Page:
Discover How Cool China Can Be In The Winter
Winter might just be the coolest time to visit China! You can slam down a vodka or two with the Russian community in freezing Harbin, take on the vertical slopes of Yabuli ski resort, and even carve a frozen sculpture at the Ice Lantern Festival.
Here are the top 6 things to do in China during winter!
Visit Santa in Beiji Village, Mohe
Mohe is the nation’s northernmost point in Northeast China’s Heilongjiang province, a short distance from Russia and is known as the North Pole of China.
Within Mohe is the village of Beiji, home to various snow buildings, a Christmas Post Office, and of course, a Santa Claus House, the headquarters of Beiji’s most important resident – a white-bearded plump man in a red suit who hands out presents to children.
There are close to 100 Santa dolls in the two-story wooden building. Decorations also hang from Christmas trees and there is a life-size model of a reindeer sleigh.
Explore Mt. Wawu
Just southwest of Sichuan Hongya County is Mount Wawu. Its flat summit resembles ancient China’s tile-roofed houses giving it the nickname Tiled House mountain.
The mountain covers an area of more than 10 square kilometers and is covered with dragon spruces and primitive firs.
Several waterfalls can be found at Mount Wawu including the Lanxi which is the most famous and drops 1,040 meters. Azaleas and dove trees provide an amazing backdrop to the mountain views.
The mountain is snow-capped in winter time for about five months usually from late November to early March, giving the mountain a unique northern appearance.
Slam Vodka in Harbin
Stuck in the far northeast of China is the Russianesque Harbin. Like a great Russian museum piece, Harbin has the Russian architecture, the Russian temperament, and of course, the Russian weather.
All that’s missing are the Russians. They used to live here en masse. It was the Russians who built the railway to what was then just a godforsaken frozen fishing village on the Songhua River.
In 1896, the Qing dynasty conceded a railway head to the Russian Empire, and laborers came and built a Russian city in this Manchurian valley.
Today the Russians are almost all gone. There are some students, some visitors—especially during the winter Ice and Snow Festival—but the synagogues and basilicas are now museums.
There is still Russian food and vodka, a necessity with any meal. So next time you’re in Harbin, head to a Russian restaurant, and raise a glass of vodka to what was, what is, and what will hopefully continue to be, a unique piece of the Asian world.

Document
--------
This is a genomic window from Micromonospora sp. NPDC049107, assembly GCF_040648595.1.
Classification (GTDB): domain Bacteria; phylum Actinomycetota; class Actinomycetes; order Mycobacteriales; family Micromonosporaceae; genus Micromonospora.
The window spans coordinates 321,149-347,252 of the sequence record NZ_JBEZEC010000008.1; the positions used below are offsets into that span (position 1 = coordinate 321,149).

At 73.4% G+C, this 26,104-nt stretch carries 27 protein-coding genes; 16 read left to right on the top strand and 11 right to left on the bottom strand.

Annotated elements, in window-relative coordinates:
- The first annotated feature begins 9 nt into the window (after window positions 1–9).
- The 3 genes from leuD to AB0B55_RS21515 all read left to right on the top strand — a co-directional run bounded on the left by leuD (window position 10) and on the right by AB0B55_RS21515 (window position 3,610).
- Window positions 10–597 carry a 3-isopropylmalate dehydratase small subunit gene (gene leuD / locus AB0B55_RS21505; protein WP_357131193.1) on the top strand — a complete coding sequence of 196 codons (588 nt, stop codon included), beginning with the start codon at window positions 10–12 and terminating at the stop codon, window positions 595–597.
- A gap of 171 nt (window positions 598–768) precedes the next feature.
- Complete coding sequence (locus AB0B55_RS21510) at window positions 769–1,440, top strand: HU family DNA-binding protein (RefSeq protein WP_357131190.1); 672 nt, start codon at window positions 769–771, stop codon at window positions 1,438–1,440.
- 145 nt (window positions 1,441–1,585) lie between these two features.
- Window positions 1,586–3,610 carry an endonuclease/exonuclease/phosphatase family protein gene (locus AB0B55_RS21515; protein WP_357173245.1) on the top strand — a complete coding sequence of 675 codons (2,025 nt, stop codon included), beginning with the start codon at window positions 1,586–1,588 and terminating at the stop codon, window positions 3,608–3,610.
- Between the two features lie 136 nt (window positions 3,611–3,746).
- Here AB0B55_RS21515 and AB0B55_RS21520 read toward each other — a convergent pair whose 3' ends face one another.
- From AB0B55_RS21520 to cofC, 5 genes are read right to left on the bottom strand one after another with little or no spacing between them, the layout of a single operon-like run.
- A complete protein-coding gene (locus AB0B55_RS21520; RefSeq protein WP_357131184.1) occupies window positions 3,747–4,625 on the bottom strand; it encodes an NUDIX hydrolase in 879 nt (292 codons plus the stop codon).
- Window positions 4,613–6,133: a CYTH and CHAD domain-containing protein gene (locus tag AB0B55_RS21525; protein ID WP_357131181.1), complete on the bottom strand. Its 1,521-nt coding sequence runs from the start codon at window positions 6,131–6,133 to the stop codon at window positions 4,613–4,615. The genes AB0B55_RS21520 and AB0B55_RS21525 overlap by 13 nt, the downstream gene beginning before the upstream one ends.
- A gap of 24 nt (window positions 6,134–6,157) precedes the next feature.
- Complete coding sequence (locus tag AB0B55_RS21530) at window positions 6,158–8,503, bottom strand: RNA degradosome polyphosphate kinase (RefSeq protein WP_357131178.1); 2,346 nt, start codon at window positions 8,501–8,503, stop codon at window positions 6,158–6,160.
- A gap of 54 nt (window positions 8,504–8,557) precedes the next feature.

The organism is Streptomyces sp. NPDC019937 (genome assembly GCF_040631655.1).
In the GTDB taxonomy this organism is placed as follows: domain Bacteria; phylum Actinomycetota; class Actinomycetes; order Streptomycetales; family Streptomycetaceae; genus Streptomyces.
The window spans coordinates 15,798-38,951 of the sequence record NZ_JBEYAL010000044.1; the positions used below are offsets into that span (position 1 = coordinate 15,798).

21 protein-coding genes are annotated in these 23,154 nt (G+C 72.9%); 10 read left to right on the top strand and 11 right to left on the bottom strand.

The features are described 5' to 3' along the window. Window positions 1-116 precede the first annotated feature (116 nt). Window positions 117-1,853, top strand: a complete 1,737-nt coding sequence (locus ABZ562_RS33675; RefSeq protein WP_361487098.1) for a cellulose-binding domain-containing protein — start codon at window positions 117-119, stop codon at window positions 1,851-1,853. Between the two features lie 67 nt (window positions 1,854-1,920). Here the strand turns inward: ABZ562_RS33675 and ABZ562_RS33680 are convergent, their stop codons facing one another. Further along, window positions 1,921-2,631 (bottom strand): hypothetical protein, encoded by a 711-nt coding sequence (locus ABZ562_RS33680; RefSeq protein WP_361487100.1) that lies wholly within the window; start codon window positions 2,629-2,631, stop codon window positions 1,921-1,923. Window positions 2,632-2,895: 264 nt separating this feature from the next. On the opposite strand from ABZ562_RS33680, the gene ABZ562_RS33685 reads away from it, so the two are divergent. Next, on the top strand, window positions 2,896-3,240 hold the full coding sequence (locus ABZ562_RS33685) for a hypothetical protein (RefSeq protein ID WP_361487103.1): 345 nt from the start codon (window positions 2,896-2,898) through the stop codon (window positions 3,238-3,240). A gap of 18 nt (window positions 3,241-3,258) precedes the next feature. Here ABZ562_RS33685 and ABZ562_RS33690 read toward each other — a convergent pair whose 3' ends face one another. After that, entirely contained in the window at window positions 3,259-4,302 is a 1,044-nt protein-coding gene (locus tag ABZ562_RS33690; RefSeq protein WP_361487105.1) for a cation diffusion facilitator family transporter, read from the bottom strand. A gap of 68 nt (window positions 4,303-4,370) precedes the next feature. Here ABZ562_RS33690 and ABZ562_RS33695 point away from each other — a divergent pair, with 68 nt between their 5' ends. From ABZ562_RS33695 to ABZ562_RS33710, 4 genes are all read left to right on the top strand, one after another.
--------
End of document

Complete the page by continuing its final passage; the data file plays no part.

Celebrate Chinese New Year
Celebrate an authentic Chinese New Year in Beijing as locals do. The holiday usually runs from late January to early February and offers a variety of cultural activities. This is best time of the year to experience Chinese culture.
The Dong and Miao minority peoples hold their own traditional Chinese New Year celebrations during the winter season. Interesting activities, folk performances, and colorful dress, can be seen during January or February.
Harbin International Ice and Snow Sculpture Festival
The Harbin International Ice and Snow Sculpture Festival is the largest annual ice and snow festival in the world.
What originally started out as a competition for the Chinese has turned into an international competition with the festival boasting the world’s biggest ice sculptures.
The festival usually begins January 5 and runs for a month, though with weather permitting exhibits can open earlier and last longer.
Though ice sculptures can be found throughout the city, the two main exhibition areas are the Ice and Snow World, a nighttime exhibit featuring full-size illuminated buildings and Sun Island, a fanfare of enormous snow sculptures.
Ski the Slopes at Yabuli Ski Resort
When it comes to Chinese ski resorts, Yabuli Ski Resort is in a class by itself. Yabuli is hands down, China’s biggest and best.
Serving as the primary training venue for China’s national teams, Yabuli Ski Resort even hosted the 1996 Asian Winter Games. The ski resort was built on Yabuli Sun Mountain located in Heilongjiang, about 180 kilometers southeast of Harbin.
Heilongjiang is the northernmost province in China so snowfall tends to stick around until late spring or early summer.
An average of 100 centimeters of snow falls annually near the top of the mountain. If by chance the weather does not cooperate, the Yabuli has 8 snow-making machines and 6 snow-grooming machines to ensure a perfect powder consistency at all times putting this resort in a class by itself.
The resorts skiing season runs from mid-November through the end of March.
Yabuli Ski Resort has 9 intermediate- to advanced-level Alpine pistes, a Nordic trail that runs 5-kilometers, and for the beginner skier, a 500-meter gentle Alpine slope.
The resort is also home to the longest – and most exhilarating – prime advanced-level Alpine piste in all of Asia. With 9 ski lifts, the resort has more than enough to ferry without having to wait in long lines.
As you ascend alongside the ravines and ridges you get a spectacular view of the forest of snowy trees.
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